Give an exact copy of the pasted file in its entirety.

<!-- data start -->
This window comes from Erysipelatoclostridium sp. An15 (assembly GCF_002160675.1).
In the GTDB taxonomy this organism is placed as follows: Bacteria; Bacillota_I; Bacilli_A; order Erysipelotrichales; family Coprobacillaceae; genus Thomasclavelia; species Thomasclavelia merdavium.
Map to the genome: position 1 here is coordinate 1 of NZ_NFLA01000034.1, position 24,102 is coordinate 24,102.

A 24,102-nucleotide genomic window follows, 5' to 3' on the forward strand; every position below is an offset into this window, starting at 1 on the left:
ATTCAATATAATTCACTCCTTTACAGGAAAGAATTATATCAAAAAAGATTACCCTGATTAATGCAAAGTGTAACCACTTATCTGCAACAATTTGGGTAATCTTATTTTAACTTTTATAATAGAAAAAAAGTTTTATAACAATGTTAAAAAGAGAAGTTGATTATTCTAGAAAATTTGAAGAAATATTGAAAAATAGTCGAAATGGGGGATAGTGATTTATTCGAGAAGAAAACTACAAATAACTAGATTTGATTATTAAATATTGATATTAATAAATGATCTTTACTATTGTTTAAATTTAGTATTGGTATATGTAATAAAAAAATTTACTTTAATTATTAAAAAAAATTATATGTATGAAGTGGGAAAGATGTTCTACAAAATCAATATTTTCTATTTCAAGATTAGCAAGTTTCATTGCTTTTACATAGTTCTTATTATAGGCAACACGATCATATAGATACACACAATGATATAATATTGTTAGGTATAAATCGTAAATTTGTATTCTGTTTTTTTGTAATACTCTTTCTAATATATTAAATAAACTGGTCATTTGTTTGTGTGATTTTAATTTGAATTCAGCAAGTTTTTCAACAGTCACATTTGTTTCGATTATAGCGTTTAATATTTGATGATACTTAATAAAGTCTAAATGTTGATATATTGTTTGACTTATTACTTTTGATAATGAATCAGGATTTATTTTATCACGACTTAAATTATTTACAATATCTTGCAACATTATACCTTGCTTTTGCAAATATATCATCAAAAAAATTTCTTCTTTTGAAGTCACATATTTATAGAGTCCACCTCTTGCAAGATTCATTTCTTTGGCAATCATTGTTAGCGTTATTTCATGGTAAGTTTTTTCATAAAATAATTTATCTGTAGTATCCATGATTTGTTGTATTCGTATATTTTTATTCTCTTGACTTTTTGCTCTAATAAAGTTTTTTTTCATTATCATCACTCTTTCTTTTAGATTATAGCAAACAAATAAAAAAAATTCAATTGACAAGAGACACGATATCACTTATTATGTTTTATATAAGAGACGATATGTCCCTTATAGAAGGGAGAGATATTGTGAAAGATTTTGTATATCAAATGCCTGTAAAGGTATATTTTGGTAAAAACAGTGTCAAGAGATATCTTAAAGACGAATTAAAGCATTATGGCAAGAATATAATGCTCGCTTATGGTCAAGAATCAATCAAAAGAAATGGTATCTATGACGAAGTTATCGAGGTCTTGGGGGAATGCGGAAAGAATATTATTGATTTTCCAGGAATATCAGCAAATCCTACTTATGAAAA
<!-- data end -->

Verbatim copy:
This window comes from Erysipelatoclostridium sp. An15 (assembly GCF_002160675.1).
In the GTDB taxonomy this organism is placed as follows: Bacteria; Bacillota_I; Bacilli_A; order Erysipelotrichales; family Coprobacillaceae; genus Thomasclavelia; species Thomasclavelia merdavium.
Map to the genome: position 1 here is coordinate 1 of NZ_NFLA01000034.1, position 24,102 is coordinate 24,102.

A 24,102-nucleotide genomic window follows, 5' to 3' on the forward strand; every position below is an offset into this window, starting at 1 on the left:
ATTCAATATAATTCACTCCTTTACAGGAAAGAATTATATCAAAAAAGATTACCCTGATTAATGCAAAGTGTAACCACTTATCTGCAACAATTTGGGTAATCTTATTTTAACTTTTATAATAGAAAAAAAGTTTTATAACAATGTTAAAAAGAGAAGTTGATTATTCTAGAAAATTTGAAGAAATATTGAAAAATAGTCGAAATGGGGGATAGTGATTTATTCGAGAAGAAAACTACAAATAACTAGATTTGATTATTAAATATTGATATTAATAAATGATCTTTACTATTGTTTAAATTTAGTATTGGTATATGTAATAAAAAAATTTACTTTAATTATTAAAAAAAATTATATGTATGAAGTGGGAAAGATGTTCTACAAAATCAATATTTTCTATTTCAAGATTAGCAAGTTTCATTGCTTTTACATAGTTCTTATTATAGGCAACACGATCATATAGATACACACAATGATATAATATTGTTAGGTATAAATCGTAAATTTGTATTCTGTTTTTTTGTAATACTCTTTCTAATATATTAAATAAACTGGTCATTTGTTTGTGTGATTTTAATTTGAATTCAGCAAGTTTTTCAACAGTCACATTTGTTTCGATTATAGCGTTTAATATTTGATGATACTTAATAAAGTCTAAATGTTGATATATTGTTTGACTTATTACTTTTGATAATGAATCAGGATTTATTTTATCACGACTTAAATTATTTACAATATCTTGCAACATTATACCTTGCTTTTGCAAATATATCATCAAAAAAATTTCTTCTTTTGAAGTCACATATTTATAGAGTCCACCTCTTGCAAGATTCATTTCTTTGGCAATCATTGTTAGCGTTATTTCATGGTAAGTTTTTTCATAAAATAATTTATCTGTAGTATCCATGATTTGTTGTATTCGTATATTTTTATTCTCTTGACTTTTTGCTCTAATAAAGTTTTTTTTCATTATCATCACTCTTTCTTTTAGATTATAGCAAACAAATAAAAAAAATTCAATTGACAAGAGACACGATATCACTTATTATGTTTTATATAAGAGACGATATGTCCCTTATAGAAGGGAGAGATATTGTGAAAGATTTTGTATATCAAATGCCTGTAAAGGTATATTTTGGTAAAAACAGTGTCAAGAGATATCTTAAAGACGAATTAAAGCATTATGGCAAGAATATAATGCTCGCTTATGGTCAAGAATCAATCAAAAGAAATGGTATCTATGACGAAGTTATCGAGGTCTTGGGGGAATGCGGAAAGAATATTATTGATTTTCCAGGAATATCAGCAAATCCTACTTATGAAAA